It is confusing, no doubt. This is how I have assimilated what I now know of the works of Slicefixer, Mike Maves, Manzella, and of course ‘Lag’, not having taken a formal lesson YET from any of them.

In the video that you mention, Hogan is ‘clutching his sides’ and simply rotating back and forth, while allowing the arms and club to be carried passively. You will notice that he is of course more upright (and less knee bend) and therefore is NOT truly engaging his Pivot or any significant ground forces as he would be IF playing a real shot.

Now, I hesitate to post this, but it is merely an ‘excerpt’ from Mive Maves ebook “Secret in the Dirt” (credit given). It is only a small part of his explanation of the ‘cup to bow’ or ‘tripping the shaft’ as he calls it. A more complete explanation can be had if you do read the entire book, which I feel has tremendous insight and shares much in common with ‘Lags’ teaching philosophy. Anyway, it appears to me that Hogan did ‘hit’ if that means to actively (although subconsciously) turn the clubface to square, this has been discussed in another thread on this site where the X and Y forces on the shaft were discussed in reference to ‘the string drill’.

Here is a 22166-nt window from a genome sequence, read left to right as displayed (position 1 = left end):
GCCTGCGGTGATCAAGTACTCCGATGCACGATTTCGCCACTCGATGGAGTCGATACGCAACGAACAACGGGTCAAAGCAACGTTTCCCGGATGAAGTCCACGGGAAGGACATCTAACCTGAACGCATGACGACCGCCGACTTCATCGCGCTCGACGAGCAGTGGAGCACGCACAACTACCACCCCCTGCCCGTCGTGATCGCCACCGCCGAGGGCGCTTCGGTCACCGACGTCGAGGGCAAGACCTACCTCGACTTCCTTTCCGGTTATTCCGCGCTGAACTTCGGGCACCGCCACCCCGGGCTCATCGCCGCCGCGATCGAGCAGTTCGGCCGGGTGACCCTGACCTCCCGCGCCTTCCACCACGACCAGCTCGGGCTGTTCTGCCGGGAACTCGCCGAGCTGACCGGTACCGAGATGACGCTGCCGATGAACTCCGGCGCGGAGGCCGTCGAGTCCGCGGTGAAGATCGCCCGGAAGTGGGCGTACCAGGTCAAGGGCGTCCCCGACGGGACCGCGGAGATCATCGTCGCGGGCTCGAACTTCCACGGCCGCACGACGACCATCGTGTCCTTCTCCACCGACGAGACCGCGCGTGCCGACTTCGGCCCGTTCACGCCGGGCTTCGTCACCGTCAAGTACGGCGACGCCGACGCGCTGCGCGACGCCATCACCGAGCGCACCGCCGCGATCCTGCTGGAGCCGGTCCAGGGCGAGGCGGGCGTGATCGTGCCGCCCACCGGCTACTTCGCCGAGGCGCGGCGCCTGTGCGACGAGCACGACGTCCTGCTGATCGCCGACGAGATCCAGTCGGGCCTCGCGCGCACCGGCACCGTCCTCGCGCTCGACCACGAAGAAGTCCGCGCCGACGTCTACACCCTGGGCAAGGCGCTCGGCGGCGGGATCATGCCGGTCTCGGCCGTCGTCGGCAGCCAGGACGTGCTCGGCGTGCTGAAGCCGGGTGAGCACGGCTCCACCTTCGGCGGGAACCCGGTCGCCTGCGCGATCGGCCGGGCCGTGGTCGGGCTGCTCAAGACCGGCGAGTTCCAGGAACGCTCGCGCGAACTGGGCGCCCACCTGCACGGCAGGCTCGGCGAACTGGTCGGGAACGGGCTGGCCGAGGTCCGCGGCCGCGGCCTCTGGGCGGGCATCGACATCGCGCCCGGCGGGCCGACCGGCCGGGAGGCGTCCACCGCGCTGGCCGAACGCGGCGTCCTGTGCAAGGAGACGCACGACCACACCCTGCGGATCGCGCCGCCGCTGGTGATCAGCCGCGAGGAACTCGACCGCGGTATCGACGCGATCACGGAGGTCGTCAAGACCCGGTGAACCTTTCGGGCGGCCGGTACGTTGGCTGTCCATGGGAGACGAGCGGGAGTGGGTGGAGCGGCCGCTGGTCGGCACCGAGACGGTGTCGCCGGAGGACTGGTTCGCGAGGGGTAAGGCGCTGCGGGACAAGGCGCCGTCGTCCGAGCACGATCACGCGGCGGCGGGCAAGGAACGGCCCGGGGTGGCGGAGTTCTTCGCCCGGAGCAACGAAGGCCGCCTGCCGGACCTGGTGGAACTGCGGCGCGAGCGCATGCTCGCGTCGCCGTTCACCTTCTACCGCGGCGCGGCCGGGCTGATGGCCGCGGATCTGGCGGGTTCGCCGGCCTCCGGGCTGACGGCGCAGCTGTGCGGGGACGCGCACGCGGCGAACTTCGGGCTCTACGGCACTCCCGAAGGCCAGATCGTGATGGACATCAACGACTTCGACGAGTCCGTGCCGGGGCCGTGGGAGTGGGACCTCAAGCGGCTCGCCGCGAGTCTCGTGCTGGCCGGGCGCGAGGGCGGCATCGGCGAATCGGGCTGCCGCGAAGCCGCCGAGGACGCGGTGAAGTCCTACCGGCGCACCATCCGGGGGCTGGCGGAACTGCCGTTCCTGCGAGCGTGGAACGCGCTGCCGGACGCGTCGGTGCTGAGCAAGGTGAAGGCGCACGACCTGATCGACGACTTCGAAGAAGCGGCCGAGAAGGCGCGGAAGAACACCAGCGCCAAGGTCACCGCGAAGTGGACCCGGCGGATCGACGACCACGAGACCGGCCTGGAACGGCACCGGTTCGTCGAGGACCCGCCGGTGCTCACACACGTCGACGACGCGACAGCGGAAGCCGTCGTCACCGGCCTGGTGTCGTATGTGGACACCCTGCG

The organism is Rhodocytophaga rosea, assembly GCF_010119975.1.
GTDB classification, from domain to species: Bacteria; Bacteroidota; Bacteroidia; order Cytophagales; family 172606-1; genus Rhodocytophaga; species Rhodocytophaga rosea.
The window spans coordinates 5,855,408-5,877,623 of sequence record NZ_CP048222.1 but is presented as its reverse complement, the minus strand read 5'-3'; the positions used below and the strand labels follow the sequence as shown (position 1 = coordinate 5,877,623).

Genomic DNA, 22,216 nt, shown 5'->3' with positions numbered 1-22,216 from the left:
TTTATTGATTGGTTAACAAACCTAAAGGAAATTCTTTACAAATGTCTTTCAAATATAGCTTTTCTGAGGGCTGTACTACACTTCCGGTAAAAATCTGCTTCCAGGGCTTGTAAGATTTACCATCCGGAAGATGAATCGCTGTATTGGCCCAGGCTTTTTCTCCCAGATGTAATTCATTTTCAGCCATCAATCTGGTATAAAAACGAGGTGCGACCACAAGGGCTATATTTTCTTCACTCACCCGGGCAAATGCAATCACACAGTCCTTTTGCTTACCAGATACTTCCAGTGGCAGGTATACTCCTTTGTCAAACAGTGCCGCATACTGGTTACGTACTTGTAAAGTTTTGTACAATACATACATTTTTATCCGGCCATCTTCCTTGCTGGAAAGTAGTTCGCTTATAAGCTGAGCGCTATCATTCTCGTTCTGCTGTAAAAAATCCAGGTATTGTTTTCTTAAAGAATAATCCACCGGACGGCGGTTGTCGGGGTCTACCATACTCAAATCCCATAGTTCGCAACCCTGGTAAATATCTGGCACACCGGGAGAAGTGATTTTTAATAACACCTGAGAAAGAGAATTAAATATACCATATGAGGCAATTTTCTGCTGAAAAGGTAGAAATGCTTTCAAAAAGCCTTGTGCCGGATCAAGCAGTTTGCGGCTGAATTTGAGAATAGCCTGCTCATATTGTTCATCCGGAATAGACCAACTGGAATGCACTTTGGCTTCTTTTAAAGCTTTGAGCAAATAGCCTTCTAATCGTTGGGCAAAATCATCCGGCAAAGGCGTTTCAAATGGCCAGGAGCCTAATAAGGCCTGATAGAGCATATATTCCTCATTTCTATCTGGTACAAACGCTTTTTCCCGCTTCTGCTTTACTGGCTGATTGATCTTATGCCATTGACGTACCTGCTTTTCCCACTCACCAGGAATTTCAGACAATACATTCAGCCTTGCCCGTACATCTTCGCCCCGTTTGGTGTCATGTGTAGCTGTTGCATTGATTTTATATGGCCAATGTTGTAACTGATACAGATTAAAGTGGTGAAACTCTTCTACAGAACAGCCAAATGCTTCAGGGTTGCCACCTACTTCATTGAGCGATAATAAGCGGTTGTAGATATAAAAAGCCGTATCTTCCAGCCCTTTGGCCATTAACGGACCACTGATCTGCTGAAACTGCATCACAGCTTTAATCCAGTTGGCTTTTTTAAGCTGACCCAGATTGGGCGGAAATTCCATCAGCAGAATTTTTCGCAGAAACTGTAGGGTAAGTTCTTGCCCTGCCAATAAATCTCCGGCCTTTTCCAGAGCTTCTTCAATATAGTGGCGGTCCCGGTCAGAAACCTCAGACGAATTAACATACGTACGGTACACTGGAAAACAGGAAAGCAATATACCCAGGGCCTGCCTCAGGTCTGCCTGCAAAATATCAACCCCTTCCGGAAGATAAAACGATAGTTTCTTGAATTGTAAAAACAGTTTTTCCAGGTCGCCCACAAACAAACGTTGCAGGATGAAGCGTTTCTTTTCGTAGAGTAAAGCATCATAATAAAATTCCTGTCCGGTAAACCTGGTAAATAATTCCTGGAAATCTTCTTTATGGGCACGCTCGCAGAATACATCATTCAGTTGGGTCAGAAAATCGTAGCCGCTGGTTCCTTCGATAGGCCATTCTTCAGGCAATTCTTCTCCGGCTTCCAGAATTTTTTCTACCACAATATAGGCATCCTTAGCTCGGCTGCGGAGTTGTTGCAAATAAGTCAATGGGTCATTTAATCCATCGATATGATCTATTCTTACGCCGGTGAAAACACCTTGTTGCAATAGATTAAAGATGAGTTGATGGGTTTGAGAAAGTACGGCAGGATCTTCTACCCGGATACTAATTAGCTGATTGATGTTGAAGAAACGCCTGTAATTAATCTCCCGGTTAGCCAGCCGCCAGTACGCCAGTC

"Now the reason that this works is that you are pressuring the shaft only up
and down with the left hand and directly forward with the right, because the
bonus of this little “trip” maneuver is that the right hand moves into a
powerful position to push; and this is where Hogan tells us he wishes he had
3 right hands. He meant that! Everyone has looked for this move in the
impact area, or as the first move in the downswing, and has not seen it
because it is not there. He spelled it out quite plainly in Five Lessons if you
simply look at the drawings on page 98, where it is quite clear that the turn
of the handle happens after what he described as the “Free Ride” of the
hands and arms, with the plane shift initiated by the hip turn in transition.
The effect of this realignment is what I have always called “Tripping the
Shaft”. Tripping the shaft puts it back into alignment both to be pulled best
by the left hand and to be pushed best with the right, while retaining the
right side leverage point necessary to take advantage of the newfound
leverage at the bottom. The club rockets through, and does so squarely. It is
square to its arc before it even passes the back foot and remains so through

For it to work, however, you must still have right side pressure and the
hands must be coming into the hitting area. This means that Hogan’s move
is useless unless you can execute the correct pivot. To execute Hogan’s pivot
you must actively use the ground as I have described earlier. You must
accept the dirt as your most critical point of leverage and commit yourself to
using it. " (Secret in the Dirt)